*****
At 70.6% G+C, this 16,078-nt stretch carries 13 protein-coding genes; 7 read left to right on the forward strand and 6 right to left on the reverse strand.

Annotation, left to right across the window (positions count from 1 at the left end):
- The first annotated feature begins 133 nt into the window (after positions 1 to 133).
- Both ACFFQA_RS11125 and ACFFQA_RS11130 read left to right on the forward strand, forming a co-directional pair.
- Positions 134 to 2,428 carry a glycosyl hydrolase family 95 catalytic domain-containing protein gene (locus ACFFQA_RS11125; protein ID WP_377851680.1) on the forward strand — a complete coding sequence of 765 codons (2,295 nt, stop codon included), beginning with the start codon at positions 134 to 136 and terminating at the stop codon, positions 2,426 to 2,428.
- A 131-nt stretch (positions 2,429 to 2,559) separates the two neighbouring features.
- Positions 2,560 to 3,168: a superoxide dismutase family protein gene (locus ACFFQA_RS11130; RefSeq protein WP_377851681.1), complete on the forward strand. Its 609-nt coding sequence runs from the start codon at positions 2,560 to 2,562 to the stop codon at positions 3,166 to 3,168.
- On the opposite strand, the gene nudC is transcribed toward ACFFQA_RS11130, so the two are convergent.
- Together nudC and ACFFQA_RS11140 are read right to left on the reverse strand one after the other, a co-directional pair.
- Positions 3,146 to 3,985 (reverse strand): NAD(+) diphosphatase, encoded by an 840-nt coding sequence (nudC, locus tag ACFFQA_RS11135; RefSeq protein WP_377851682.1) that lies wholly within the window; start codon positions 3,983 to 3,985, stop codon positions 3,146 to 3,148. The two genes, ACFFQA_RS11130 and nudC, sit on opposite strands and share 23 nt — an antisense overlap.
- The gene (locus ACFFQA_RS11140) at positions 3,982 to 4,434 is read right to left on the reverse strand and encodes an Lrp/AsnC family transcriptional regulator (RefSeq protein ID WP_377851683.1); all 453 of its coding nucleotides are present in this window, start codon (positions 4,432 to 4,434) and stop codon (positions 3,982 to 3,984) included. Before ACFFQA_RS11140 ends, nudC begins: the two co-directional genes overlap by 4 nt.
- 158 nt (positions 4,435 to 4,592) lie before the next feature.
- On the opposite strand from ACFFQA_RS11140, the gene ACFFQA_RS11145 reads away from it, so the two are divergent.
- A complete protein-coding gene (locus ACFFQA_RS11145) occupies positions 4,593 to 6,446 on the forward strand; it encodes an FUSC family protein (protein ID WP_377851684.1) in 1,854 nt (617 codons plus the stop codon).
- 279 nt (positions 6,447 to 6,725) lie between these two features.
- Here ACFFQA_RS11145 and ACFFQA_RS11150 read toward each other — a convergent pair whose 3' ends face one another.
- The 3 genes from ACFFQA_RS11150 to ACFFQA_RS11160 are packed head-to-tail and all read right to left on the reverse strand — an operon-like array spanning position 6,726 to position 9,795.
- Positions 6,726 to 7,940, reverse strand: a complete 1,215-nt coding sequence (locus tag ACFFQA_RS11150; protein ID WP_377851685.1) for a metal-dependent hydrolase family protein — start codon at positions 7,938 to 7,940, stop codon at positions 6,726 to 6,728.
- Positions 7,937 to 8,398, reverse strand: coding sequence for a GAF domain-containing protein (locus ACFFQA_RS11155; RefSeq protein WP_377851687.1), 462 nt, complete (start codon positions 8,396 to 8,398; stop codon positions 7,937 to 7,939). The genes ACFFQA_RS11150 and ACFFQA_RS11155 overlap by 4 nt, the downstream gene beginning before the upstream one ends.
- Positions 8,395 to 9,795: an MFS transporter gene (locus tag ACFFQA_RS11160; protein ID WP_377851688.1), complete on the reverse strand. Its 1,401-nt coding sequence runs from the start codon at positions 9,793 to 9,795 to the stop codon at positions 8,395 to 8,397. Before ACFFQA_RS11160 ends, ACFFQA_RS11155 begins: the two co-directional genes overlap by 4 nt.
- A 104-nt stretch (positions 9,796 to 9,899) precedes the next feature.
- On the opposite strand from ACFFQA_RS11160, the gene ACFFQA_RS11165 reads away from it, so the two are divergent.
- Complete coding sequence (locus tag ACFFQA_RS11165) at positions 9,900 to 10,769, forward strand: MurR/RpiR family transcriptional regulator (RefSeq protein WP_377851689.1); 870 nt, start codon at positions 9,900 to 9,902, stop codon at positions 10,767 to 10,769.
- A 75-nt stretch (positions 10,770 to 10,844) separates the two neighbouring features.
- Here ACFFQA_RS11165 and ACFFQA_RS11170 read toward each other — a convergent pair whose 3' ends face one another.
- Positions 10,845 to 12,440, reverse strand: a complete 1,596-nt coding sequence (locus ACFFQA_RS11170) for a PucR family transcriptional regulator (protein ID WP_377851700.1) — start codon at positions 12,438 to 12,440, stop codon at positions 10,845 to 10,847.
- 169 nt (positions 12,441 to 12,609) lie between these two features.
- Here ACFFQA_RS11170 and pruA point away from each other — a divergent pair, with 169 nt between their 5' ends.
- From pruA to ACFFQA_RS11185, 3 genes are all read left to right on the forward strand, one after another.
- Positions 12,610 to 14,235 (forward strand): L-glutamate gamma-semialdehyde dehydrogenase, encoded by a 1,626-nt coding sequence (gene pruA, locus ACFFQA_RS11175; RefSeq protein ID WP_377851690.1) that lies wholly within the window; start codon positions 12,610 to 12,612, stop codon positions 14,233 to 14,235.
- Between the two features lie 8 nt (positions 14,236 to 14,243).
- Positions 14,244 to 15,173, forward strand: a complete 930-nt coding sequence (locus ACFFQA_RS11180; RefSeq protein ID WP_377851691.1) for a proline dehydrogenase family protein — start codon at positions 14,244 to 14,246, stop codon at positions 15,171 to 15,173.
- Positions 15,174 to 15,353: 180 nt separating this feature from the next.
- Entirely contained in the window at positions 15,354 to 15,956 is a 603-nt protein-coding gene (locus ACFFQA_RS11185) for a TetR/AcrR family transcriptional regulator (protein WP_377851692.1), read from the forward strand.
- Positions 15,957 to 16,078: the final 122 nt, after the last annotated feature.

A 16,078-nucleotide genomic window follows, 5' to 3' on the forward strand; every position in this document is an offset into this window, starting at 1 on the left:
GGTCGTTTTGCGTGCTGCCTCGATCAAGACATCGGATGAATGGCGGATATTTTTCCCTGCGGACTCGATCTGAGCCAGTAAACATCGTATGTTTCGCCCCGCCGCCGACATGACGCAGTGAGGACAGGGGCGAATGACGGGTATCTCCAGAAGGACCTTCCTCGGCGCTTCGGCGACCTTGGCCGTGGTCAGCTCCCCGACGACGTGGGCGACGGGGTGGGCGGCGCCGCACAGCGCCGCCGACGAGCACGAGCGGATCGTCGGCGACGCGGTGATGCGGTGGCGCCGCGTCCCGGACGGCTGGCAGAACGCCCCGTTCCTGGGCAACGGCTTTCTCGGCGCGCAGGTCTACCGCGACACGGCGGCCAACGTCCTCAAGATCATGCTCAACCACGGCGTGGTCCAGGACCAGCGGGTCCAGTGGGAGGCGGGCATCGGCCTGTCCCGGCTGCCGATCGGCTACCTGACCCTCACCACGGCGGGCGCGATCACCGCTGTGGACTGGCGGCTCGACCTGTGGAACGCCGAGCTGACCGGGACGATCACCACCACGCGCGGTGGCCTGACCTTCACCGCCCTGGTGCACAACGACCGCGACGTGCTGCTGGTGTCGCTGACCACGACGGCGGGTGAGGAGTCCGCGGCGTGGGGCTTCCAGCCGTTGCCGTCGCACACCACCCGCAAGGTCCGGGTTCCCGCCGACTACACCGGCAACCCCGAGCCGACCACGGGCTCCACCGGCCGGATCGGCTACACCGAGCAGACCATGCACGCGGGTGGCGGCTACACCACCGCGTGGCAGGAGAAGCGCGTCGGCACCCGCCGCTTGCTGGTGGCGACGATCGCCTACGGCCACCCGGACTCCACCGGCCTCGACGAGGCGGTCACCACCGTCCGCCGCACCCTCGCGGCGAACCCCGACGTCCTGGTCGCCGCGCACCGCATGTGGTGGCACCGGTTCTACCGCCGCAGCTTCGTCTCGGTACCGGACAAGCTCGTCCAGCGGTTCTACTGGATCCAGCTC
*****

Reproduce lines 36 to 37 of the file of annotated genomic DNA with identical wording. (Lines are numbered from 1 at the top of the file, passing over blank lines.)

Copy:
A 16,078-nucleotide genomic window follows, 5' to 3' on the forward strand; every position in this document is an offset into this window, starting at 1 on the left:
GGTCGTTTTGCGTGCTGCCTCGATCAAGACATCGGATGAATGGCGGATATTTTTCCCTGCGGACTCGATCTGAGCCAGTAAACATCGTATGTTTCGCCCCGCCGCCGACATGACGCAGTGAGGACAGGGGCGAATGACGGGTATCTCCAGAAGGACCTTCCTCGGCGCTTCGGCGACCTTGGCCGTGGTCAGCTCCCCGACGACGTGGGCGACGGGGTGGGCGGCGCCGCACAGCGCCGCCGACGAGCACGAGCGGATCGTCGGCGACGCGGTGATGCGGTGGCGCCGCGTCCCGGACGGCTGGCAGAACGCCCCGTTCCTGGGCAACGGCTTTCTCGGCGCGCAGGTCTACCGCGACACGGCGGCCAACGTCCTCAAGATCATGCTCAACCACGGCGTGGTCCAGGACCAGCGGGTCCAGTGGGAGGCGGGCATCGGCCTGTCCCGGCTGCCGATCGGCTACCTGACCCTCACCACGGCGGGCGCGATCACCGCTGTGGACTGGCGGCTCGACCTGTGGAACGCCGAGCTGACCGGGACGATCACCACCACGCGCGGTGGCCTGACCTTCACCGCCCTGGTGCACAACGACCGCGACGTGCTGCTGGTGTCGCTGACCACGACGGCGGGTGAGGAGTCCGCGGCGTGGGGCTTCCAGCCGTTGCCGTCGCACACCACCCGCAAGGTCCGGGTTCCCGCCGACTACACCGGCAACCCCGAGCCGACCACGGGCTCCACCGGCCGGATCGGCTACACCGAGCAGACCATGCACGCGGGTGGCGGCTACACCACCGCGTGGCAGGAGAAGCGCGTCGGCACCCGCCGCTTGCTGGTGGCGACGATCGCCTACGGCCACCCGGACTCCACCGGCCTCGACGAGGCGGTCACCACCGTCCGCCGCACCCTCGCGGCGAACCCCGACGTCCTGGTCGCCGCGCACCGCATGTGGTGGCACCGGTTCTACCGCCGCAGCTTCGTCTCGGTACCGGACAAGCTCGTCCAGCGGTTCTACTGGATCCAGCTC